The Minister for Justice, Equality and Law Reform has recently published the Criminal Justice (Forensic Evidence and DNA Database System) Bill 2010 (the “Bill”). The Bill proposes the introduction of a national DNA database. The database will hold samples of persons arrested for certain criminal offences and a separate part of the database will be available to help trace and identify missing or unknown persons. The Bill provides for the taking of intimate (e.g. a blood sample) or non-intimate samples (e.g. a hair sample) which may then be used to generate DNA profiles of those people sampled. The Minister stated that he hoped that within a short time a significant proportion of the criminal community will have their samples on the database and that this fact would, of itself, act as a deterrent for some.

When the Bill is enacted anyone who is arrested for a serious offence may be required to give a sample. A profile will be generated from that sample and will be included in the database, along with samples collected from the crime scenes. The Gardaí (the Irish police) will only be authorised to take samples from those persons arrested in relation to serious offences (meaning offences with a penalty of at least 5 years imprisonment). Anyone in prison and who is serving a sentence for a serious offence may be sampled. Samples may also be taken from anyone on the sex offenders register.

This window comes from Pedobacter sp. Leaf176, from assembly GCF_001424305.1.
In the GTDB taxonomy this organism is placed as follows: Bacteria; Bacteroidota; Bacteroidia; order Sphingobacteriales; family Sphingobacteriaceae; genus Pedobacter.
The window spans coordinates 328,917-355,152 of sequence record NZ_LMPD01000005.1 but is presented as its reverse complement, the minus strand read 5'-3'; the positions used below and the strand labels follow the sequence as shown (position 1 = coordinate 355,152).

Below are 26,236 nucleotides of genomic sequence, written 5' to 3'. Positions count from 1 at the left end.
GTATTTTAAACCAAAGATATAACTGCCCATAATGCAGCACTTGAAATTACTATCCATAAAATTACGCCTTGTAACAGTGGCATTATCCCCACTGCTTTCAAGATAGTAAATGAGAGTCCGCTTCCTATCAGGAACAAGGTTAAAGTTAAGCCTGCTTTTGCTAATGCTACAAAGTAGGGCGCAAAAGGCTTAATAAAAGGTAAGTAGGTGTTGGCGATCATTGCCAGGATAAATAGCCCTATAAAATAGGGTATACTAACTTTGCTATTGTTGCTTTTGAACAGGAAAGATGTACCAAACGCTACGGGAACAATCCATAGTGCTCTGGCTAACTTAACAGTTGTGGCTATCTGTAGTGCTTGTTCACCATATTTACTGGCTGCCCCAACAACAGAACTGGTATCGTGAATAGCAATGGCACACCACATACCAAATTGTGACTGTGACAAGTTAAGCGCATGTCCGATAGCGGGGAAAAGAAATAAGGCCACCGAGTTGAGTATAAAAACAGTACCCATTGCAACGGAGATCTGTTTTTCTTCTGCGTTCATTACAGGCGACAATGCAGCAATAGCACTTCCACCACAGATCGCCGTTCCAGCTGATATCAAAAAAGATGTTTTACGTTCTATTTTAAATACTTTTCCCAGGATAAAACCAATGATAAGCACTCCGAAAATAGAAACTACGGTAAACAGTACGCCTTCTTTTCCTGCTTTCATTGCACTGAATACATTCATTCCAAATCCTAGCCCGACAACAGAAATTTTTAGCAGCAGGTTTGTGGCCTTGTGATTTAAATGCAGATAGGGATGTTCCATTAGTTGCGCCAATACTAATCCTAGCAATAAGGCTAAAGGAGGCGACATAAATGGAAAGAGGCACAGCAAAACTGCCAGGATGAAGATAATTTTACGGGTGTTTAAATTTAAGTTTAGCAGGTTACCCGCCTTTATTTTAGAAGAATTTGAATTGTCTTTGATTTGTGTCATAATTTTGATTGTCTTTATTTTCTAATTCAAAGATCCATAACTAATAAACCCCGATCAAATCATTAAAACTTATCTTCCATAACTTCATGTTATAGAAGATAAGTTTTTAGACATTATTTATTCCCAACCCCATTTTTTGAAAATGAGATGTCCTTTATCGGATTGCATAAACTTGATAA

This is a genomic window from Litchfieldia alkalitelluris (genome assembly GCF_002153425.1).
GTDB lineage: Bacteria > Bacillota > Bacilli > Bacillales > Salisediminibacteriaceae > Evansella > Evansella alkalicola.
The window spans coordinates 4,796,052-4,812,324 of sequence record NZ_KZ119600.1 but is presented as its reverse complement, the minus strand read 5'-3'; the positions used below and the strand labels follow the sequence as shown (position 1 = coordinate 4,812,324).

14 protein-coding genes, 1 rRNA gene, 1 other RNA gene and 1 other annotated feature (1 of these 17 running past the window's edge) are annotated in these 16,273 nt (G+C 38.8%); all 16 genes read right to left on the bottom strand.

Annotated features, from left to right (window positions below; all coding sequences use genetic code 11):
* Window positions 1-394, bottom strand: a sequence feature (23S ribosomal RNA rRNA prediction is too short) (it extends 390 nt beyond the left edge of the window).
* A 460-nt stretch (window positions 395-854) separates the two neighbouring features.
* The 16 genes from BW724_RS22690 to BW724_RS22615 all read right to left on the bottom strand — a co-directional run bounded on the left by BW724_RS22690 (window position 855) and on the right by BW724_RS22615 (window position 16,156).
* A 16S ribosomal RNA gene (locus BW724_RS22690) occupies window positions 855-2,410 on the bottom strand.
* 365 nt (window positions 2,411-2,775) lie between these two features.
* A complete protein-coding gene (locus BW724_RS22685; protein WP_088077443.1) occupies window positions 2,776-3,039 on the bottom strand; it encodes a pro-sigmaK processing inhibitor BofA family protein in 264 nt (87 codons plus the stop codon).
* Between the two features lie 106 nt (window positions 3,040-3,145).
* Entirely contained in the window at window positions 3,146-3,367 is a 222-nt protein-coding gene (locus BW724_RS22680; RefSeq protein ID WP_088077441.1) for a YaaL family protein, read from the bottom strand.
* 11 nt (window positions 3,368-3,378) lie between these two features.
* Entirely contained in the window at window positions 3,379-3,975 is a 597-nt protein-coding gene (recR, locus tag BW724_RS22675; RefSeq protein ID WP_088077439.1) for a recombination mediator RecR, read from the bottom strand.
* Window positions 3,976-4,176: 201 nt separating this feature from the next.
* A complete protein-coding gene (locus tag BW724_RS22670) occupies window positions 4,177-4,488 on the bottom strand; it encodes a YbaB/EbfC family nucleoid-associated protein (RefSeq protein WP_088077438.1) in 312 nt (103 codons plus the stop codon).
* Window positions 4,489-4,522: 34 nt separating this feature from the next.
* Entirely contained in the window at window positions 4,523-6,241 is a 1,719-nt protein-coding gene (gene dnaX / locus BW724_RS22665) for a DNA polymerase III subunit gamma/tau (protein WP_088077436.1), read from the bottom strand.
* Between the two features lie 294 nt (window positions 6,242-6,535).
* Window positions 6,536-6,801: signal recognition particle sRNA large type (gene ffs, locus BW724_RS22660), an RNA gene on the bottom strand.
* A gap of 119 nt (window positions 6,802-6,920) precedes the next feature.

The drafting of the Bill takes into consideration the decision of the European Court of Human Rights in the case of S and Marper v UK. The Court held that the indefinite retention of DNA samples, profiles and fingerprints taken from persons who are not charged or who are acquitted is an infringement of the ECHR’s privacy provisions. In light of this decision, the Bill provides that only samples of those persons convicted of a serious offence will be held indefinitely. Otherwise, samples will be held for three years and profiles for ten years, subject to the right of the person to apply to have their materials removed from the database.

The database will be established and operated by the Forensic Science Laboratory, which will renamed as the EFÉ. An oversight committee will be established to oversee the operation of the database by the EFÉ and it will be headed by a judge of the Circuit or High Courts. The committee will be required to ensure the integrity of the database is maintained.